As the wine house itself claimed, William Kentridge perfectly embodied and expressed the Carisma of the product. The winery embraced Kentridge’s eclecticism and his total approach to the art world. The artist, in fact, not only specialised in any media, from painting to performance, but was also recently involved with the opening of his Centre for the Less Good Idea in Johannesburg. Inaugurated March 2017, it aims at being an ‘incubator’ where young artists can develop and share their ideas and art.

The labels designed by William will be placed on one bottle for every six standard sized bottles contained in the wooden wine cases. The artist also envisaged the designs for a limited-edition set of bottles. This included a-hundred 3 liter bottles, 10 imperials, and one Salmanazar. This last 9 liters bottle of fine Ornellaia’s red wine, was a unique piece. Its label represents a specially prised work of art. All bottles were numbered and personally signed by the artist.

William was also asked to produce an artwork for Ornellaia to exhibit in their estate. The winery, in fact, keeps a collection of all the oeuvres of the artists that joined the house for the Vendemmia d’Artista. The range of works is open to the public, that can visit it while tasting the wines in the Tuscan wineyards. The South African artist created two site specific sculpture, one resembling a screw and one of a figure carrying the grapes. They will be made from steal cut outs of 20 mm thickness, painted black, each one weighting ton of still, 3 meters high.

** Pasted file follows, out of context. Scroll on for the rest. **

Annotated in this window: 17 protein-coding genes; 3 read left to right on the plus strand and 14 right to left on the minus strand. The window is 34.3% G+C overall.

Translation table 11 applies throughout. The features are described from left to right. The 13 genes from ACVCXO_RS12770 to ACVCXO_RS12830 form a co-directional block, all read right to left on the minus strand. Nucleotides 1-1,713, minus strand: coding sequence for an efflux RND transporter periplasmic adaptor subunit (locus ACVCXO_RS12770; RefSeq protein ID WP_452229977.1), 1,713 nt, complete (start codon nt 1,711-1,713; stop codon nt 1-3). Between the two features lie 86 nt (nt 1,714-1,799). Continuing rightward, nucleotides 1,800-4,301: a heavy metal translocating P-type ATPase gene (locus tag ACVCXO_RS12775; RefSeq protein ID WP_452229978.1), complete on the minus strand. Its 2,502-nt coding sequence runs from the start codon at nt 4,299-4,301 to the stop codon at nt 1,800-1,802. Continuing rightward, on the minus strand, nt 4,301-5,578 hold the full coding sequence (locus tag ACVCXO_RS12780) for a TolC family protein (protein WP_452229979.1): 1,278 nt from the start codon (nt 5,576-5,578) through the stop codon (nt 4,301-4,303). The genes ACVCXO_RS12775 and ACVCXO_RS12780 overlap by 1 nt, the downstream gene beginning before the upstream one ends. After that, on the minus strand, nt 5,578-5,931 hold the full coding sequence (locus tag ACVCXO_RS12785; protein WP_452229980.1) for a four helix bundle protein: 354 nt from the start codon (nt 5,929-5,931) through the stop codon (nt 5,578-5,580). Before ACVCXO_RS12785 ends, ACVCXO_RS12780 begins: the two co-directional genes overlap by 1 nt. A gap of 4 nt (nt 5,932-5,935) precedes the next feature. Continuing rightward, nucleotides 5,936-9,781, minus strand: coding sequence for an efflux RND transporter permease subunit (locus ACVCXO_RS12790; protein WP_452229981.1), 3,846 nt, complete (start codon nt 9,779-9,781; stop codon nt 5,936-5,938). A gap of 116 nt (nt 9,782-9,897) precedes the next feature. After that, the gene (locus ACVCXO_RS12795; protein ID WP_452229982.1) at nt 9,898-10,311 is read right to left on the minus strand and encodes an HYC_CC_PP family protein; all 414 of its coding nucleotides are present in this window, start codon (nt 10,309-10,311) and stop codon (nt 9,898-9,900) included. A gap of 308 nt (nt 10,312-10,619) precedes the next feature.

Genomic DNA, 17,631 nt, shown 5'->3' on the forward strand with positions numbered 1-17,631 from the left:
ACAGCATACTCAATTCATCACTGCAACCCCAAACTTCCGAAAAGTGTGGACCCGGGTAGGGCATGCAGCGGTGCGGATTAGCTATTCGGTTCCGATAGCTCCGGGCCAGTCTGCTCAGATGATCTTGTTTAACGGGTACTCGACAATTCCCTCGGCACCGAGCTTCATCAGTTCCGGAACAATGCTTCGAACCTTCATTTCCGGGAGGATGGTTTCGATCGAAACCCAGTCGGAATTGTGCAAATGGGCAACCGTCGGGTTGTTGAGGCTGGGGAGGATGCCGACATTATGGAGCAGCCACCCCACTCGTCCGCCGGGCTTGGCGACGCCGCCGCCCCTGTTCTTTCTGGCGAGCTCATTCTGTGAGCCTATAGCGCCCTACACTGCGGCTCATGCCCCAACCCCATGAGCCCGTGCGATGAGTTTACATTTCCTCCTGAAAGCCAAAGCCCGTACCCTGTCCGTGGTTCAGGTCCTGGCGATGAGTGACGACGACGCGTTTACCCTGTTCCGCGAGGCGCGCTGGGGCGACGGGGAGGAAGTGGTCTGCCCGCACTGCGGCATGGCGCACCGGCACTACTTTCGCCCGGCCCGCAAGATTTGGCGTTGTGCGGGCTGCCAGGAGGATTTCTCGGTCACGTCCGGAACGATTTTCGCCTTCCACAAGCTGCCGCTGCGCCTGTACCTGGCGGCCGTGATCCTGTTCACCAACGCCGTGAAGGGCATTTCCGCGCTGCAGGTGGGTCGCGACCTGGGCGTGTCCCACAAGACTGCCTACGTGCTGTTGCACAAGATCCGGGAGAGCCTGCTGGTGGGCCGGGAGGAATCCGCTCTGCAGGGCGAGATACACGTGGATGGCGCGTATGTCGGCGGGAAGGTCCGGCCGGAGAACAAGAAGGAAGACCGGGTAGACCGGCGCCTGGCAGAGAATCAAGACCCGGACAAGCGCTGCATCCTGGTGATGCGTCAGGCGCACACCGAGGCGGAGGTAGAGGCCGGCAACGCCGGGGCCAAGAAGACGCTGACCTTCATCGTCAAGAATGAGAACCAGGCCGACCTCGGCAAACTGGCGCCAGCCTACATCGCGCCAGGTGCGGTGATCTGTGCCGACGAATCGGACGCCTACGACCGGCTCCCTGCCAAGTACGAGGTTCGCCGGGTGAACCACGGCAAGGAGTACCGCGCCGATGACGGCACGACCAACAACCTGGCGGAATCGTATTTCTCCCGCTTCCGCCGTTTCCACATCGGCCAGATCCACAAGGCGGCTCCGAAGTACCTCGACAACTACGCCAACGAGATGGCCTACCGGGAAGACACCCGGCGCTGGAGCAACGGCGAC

The auction was the coronation of a magnificent dinner held in the Raphael Room of the V&A. The artist was present at the gala, where he introduced his inspiration or the labels to the guests. Kentridge affirms that he was strongly influenced by the technical process of wine making itself. The labels, in fact, depict the toolkit and symbols of the vendemmia process. The very instrument he had personally used in one of his several visits to the peninsula.

Starting his drawings, Kentridge had indeed in mind an experience he had done with his family in the Tuscan region some time ago. With wife and children, he spent six months in San Casciano, a small village at the outskirts of Florence. One morning, since it was the season of the vendemmia, he decided to go with his wife to help the farmers producing some wine. He thought it would be fun. Easy, even. What he found out, anyway, is that producing wine is far from simple. In just one short morning, William grasped the hard work that goes into this difficult process. He recalled how his wife was very meticulous in picking up any single grape that would fall in the ground. He hated (but I BElieve was also fascinated by) the fact that your hands get stuck in the grapes juices and everything gets sticky. He was much more hasty than his partner, but still he felt the fatigue.